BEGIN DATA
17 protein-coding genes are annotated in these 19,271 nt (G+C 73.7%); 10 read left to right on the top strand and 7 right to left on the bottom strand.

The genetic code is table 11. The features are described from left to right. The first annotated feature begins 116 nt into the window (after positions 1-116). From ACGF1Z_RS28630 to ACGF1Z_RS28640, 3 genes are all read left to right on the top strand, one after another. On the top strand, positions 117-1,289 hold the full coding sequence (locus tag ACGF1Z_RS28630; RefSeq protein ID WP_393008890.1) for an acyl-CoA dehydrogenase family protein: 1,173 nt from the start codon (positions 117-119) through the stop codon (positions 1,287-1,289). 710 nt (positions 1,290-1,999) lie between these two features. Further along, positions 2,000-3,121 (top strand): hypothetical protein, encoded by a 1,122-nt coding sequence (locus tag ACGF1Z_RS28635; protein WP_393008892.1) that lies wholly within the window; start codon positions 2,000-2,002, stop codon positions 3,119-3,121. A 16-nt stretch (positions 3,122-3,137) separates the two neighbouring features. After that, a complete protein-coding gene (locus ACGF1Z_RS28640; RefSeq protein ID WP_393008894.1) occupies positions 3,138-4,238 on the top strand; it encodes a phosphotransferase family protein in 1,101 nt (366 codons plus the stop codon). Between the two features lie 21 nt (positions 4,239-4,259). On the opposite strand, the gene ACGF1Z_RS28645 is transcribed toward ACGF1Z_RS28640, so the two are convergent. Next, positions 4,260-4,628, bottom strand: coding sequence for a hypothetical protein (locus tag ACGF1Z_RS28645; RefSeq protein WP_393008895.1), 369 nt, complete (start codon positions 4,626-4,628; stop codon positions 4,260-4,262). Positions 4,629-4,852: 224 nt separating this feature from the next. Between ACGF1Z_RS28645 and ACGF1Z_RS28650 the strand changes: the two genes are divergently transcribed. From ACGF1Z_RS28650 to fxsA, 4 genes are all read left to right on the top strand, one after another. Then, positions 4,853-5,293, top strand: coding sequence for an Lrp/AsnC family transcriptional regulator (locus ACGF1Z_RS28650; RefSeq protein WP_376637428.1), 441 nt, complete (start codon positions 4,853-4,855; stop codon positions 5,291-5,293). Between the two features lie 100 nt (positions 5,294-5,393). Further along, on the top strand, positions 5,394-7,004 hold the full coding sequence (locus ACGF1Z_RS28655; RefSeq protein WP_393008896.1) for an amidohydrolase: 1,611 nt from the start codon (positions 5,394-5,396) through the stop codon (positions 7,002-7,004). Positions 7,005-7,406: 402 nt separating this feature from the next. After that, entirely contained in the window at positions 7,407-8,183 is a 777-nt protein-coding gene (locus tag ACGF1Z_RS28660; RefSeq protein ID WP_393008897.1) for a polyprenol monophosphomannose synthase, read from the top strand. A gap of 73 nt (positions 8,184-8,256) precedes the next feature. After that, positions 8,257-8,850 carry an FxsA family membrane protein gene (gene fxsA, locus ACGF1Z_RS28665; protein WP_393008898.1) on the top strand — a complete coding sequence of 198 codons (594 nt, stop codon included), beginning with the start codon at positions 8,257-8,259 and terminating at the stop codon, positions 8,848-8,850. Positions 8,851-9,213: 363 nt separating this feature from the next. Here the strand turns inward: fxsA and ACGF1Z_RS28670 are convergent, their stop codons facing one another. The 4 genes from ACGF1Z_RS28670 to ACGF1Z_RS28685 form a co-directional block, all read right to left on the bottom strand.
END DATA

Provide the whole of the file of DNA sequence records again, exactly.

17 protein-coding genes are annotated in these 19,271 nt (G+C 73.7%); 10 read left to right on the top strand and 7 right to left on the bottom strand.

The genetic code is table 11. The features are described from left to right. The first annotated feature begins 116 nt into the window (after positions 1-116). From ACGF1Z_RS28630 to ACGF1Z_RS28640, 3 genes are all read left to right on the top strand, one after another. On the top strand, positions 117-1,289 hold the full coding sequence (locus tag ACGF1Z_RS28630; RefSeq protein ID WP_393008890.1) for an acyl-CoA dehydrogenase family protein: 1,173 nt from the start codon (positions 117-119) through the stop codon (positions 1,287-1,289). 710 nt (positions 1,290-1,999) lie between these two features. Further along, positions 2,000-3,121 (top strand): hypothetical protein, encoded by a 1,122-nt coding sequence (locus tag ACGF1Z_RS28635; protein WP_393008892.1) that lies wholly within the window; start codon positions 2,000-2,002, stop codon positions 3,119-3,121. A 16-nt stretch (positions 3,122-3,137) separates the two neighbouring features. After that, a complete protein-coding gene (locus ACGF1Z_RS28640; RefSeq protein ID WP_393008894.1) occupies positions 3,138-4,238 on the top strand; it encodes a phosphotransferase family protein in 1,101 nt (366 codons plus the stop codon). Between the two features lie 21 nt (positions 4,239-4,259). On the opposite strand, the gene ACGF1Z_RS28645 is transcribed toward ACGF1Z_RS28640, so the two are convergent. Next, positions 4,260-4,628, bottom strand: coding sequence for a hypothetical protein (locus tag ACGF1Z_RS28645; RefSeq protein WP_393008895.1), 369 nt, complete (start codon positions 4,626-4,628; stop codon positions 4,260-4,262). Positions 4,629-4,852: 224 nt separating this feature from the next. Between ACGF1Z_RS28645 and ACGF1Z_RS28650 the strand changes: the two genes are divergently transcribed. From ACGF1Z_RS28650 to fxsA, 4 genes are all read left to right on the top strand, one after another. Then, positions 4,853-5,293, top strand: coding sequence for an Lrp/AsnC family transcriptional regulator (locus ACGF1Z_RS28650; RefSeq protein WP_376637428.1), 441 nt, complete (start codon positions 4,853-4,855; stop codon positions 5,291-5,293). Between the two features lie 100 nt (positions 5,294-5,393). Further along, on the top strand, positions 5,394-7,004 hold the full coding sequence (locus ACGF1Z_RS28655; RefSeq protein WP_393008896.1) for an amidohydrolase: 1,611 nt from the start codon (positions 5,394-5,396) through the stop codon (positions 7,002-7,004). Positions 7,005-7,406: 402 nt separating this feature from the next. After that, entirely contained in the window at positions 7,407-8,183 is a 777-nt protein-coding gene (locus tag ACGF1Z_RS28660; RefSeq protein ID WP_393008897.1) for a polyprenol monophosphomannose synthase, read from the top strand. A gap of 73 nt (positions 8,184-8,256) precedes the next feature. After that, positions 8,257-8,850 carry an FxsA family membrane protein gene (gene fxsA, locus ACGF1Z_RS28665; protein WP_393008898.1) on the top strand — a complete coding sequence of 198 codons (594 nt, stop codon included), beginning with the start codon at positions 8,257-8,259 and terminating at the stop codon, positions 8,848-8,850. Positions 8,851-9,213: 363 nt separating this feature from the next. Here the strand turns inward: fxsA and ACGF1Z_RS28670 are convergent, their stop codons facing one another. The 4 genes from ACGF1Z_RS28670 to ACGF1Z_RS28685 form a co-directional block, all read right to left on the bottom strand.